UK recovery uncertain, says Bank of England Governor

Bank of England Governor Mervyn King today warned that a sustained UK recovery was still uncertain despite the economy's recent stellar growth.

Mr King told the Treasury Select Committee that a 1.1% output rise between April and June was "encouraging" but added that a gradual improvement in credit conditions "seems to have come to a halt".

He said: "The wider economic problems around the world underline the fact that we cannot be confident that the recovery in demand, output and employment here in the UK will be sustained."

The Governor stressed that there was a "considerable distance to travel" before interest rates - currently at a record low 0.5% - were back at typical levels. The Bank's rate-setting committee could even increase efforts to boost the money supply.

"The debate is about the appropriate degree of stimulus, not about applying the brakes," he said.

Pressed by committee chairman Andrew Tyrie on whether British Chancellor George Osborne's emergency Budget had increased the chances of a further slump, the Governor said: "I don't think it made a significant difference to whether we get what is technically known as a 'double-dip' recession."

But he also warned that inflation would remain high throughout most of 2011 in a further blow to households facing rising costs and tough austerity measures.

He said the Bank's Consumer Price Index inflation benchmark had been high for most of the past four years and would likely stay above the British government's 2% target for "much of next year" - largely down to the UK Chancellor's VAT hike to 20%.

He cautioned it would be "difficult to bring inflation back down again" if high CPI expectations became engrained.

Although Monetary Policy Committee member Andrew Sentance is pushing for a rate hike to control inflation, his colleagues are not yet convinced.

IHS Global Insight economist Howard Archer said most MPC members "continue to have considerable concerns about the outlook" but said August's meeting could be a "sparky affair" following much higher than expected growth figures.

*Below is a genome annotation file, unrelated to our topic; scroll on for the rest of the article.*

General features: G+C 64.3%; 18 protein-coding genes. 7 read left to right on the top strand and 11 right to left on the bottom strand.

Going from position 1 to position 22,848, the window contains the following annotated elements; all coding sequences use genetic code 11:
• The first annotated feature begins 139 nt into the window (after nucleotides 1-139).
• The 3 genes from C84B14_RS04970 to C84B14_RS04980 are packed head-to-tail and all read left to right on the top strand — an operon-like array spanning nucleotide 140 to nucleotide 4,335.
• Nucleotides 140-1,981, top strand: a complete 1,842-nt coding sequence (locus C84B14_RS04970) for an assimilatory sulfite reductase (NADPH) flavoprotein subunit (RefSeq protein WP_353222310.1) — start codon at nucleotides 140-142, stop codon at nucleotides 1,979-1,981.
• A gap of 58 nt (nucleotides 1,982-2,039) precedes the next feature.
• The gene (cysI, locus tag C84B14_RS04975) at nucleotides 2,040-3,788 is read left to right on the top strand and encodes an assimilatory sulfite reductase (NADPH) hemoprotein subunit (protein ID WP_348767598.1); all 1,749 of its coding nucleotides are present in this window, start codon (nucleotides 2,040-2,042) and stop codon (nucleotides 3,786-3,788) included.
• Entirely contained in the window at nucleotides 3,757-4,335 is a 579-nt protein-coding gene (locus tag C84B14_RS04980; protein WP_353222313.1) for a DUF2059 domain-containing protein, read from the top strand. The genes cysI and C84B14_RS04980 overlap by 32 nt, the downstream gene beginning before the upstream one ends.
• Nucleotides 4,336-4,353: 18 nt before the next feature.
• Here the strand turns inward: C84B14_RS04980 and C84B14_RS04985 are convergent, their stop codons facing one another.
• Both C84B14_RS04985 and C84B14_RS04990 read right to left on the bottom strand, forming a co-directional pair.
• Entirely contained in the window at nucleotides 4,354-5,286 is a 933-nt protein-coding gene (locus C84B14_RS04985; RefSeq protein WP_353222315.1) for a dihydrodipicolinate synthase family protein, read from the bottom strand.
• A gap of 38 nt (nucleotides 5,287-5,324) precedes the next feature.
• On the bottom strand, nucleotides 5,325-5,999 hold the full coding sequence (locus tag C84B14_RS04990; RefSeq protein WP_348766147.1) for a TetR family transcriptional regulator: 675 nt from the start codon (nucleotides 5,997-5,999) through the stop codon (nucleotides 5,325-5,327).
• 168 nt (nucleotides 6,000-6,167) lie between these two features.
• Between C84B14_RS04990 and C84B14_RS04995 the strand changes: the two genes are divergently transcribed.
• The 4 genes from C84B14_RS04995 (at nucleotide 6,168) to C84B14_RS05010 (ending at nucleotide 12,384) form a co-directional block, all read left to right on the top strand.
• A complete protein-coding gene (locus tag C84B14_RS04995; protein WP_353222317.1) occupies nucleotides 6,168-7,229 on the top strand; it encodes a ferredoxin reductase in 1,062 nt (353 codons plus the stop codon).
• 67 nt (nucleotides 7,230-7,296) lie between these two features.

MPs also questioned Mr King on whether the Bank was doing enough to help encourage lending to small businesses to aid the recovery.

The central bank boss said there was little the Bank could do, as the banking sector was struggling to meet higher requirements on capital strength imposed in the wake of the financial crisis. But he sent out a warning shot to banks ahead of next week's start of the half-year reporting season, saying they should put capital strength ahead of bonuses and dividends.

"It would be better for all concerned if there was less emphasis on distribution - whether in compensation or dividends - and more on building up their balance sheets," he said.

State-owned banks were also not being used to their greatest effect to increase lending levels, according to Mr King.

He said their Government-set lending targets were unlikely to be effective, given that they focused on gross lending rather than net, where repayments are also taken into account.

Mr King insisted new competition in the bank sector was vital to see lending increased, with barriers to entry eased to encourage new players.

But the flurry of competition expected after the financial crisis has failed to materialise, leading to calls for regulations to be eased to smooth the way.

The cross-party committee recently announced the launch earlier this month of an inquiry into competition in the sector.

Mr King said: "If there are impediments in the regulatory system then we need to find a way through it so new banks can get going."

The Governor reiterated his support for the British government's Budget measures to reduce the deficit and similar actions across Europe.

He also suggested the US has been wrong to prioritise growth over cutting debt levels.

"All countries need to have a credible medium-term plan within which they can demonstrate that they will get back to a position in which structural deficits are eliminated and there is a sustainable path for the long-term public finances," he said.

"Not spelling it out is, I think, a problem."

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